** Rough estimate comparing Against Malaria Foundation and Mercy for Animals. Against Malaria effectiveness is taken to be 1 life saved per $3,300 US. ACE estimates that a donation of $1,000 to Mercy for Animals can spare -10,000 to 80,000 animals from a life of suffering. I take this to mean an average of 35,000 animals for sake of argument (35 animals per dollar). Therefore a $3,300 donation to MFA could spare 115,500 animals.

*** In fact the numbers might be even more skewed. The rich meat eater problem (sometimes called the ‘poor meat eater problem’ or simply the ‘meat eat problem’) suggests that, as people come out of poverty, they tend to eat more meat. This seems to be strongly shown by the case of China. As a result, reducing poverty might actually increase animal suffering.

**** At risk of strawmanning, I’ll share a specific frustration. Often when I ask someone to pick between ‘saving’ an insect and a human, they retort that they would save both, and refuse to pick one.

Edit – Perhaps I should have written a long disclaimer in my original post – it seems like a few people have misinterpreted my intentions here. I’ve had a few people contact me who seem to think I’m trying to make a case against veganism. Hopefully better late than never.

Cards on the table – I am a consequentialist (consequences are what matter for me when making ethical choices), and I value insects less than I value other animals (all else being equal). As part of the series of ethical choices I make every day, I am a vegan. In this case, I probably would save the chicken, unless I thought I could do more good for animals by doing something else with my time.

Edited April 25, 2017 due to incorrect maths.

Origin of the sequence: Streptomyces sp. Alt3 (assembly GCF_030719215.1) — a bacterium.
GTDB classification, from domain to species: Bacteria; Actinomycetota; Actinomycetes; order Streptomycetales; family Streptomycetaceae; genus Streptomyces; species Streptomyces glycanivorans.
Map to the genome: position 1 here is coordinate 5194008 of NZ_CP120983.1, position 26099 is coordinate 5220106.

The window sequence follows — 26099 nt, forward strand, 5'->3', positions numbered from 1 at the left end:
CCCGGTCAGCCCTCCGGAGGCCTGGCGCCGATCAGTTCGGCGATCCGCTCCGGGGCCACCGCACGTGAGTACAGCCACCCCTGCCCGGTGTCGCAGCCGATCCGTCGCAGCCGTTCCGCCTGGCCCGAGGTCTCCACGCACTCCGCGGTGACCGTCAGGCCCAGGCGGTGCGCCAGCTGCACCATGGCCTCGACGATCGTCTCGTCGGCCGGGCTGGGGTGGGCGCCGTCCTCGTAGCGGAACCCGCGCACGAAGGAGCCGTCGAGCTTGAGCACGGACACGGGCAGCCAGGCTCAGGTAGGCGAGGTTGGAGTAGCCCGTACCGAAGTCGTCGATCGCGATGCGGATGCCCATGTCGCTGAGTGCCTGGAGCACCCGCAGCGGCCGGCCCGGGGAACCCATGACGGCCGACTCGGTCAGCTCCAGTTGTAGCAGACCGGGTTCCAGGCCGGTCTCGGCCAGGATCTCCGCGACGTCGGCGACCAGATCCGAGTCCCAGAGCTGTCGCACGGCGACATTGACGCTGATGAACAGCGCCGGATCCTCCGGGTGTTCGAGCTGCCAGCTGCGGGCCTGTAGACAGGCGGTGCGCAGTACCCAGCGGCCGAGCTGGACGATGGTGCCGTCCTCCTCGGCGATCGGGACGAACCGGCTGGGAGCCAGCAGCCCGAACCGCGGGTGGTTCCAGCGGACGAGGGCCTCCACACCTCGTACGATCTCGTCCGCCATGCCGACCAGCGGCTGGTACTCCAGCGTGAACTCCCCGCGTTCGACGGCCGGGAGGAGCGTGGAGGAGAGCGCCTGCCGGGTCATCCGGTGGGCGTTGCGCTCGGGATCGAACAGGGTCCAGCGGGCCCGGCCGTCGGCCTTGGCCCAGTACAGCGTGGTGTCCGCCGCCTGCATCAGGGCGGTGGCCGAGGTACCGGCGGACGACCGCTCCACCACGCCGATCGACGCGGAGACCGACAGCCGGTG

6 thoughts on “The ethical consequences of all animals being equally valuable”

  1. The rescued chicken will also, if it goes outside, eat large numbers of bugs every day. (Of course, growing chicken feed will also requiring killing lots of bugs.)

    Maybe people believe that all animals are equal, but some animals are more equal than others. 🙂

  2. I think that in relation to the chicken/ant scenario most people would subconsciously make their decision based on population size, or at least supposed population size. My first thought is that the amount of ants far exceeds the amount of chickens and so the chicken’s life is therefore of more importance because of this ratio (however this does not take into consideration the importance of a chicken over an ant or the individual’s relevance to ecological balance(?)). To make this clearer, you could compare this to say, saving an endangered Tasmanian Devil over a chicken. One Tasmanian Devil’s life is far more important than a single chicken’s life because of the former’s dwindling population size.

    1. Thanks Gabi!

      I’d like to push back a little if I may, and challenge the notion that a Tasmanian Devil is more important than a chicken. If there would be serious negative effects of the Tasmanian Devil dying out, I would agree. But in general, since I value wellbeing first and foremost, assuming TDs and chickens have the same capacity for wellbeing, I would value them intrinsically about the same.

      I think we would have to have concrete reasons for the TD needing to survive over a chicken to value it over a chicken.

      1. “But in general, since I value wellbeing first and foremost”

        The assumption that one can measure the “wellbeing” of a Tasmanian Devil or a genetically-subjugated bird strikes me as anthropocentric. I don’t see a good way to measure the positive utility of an animal in its evolutionary niche but my intuition (based on my own experiences as an animal) suggests that it might be higher than that of an animal ripped out of its niche and bred largely for food and agriculture. Given my lack of knowledge of the utility inherent in the lives of wild animals my position is that we should interfere as little as possible in their ecologies. On the other hand, I see no reason why we need to continue breed and subjugate sentient animals (possibly self-aware animals) for our pleasure.


        Genetically subjugated for food/pleasure: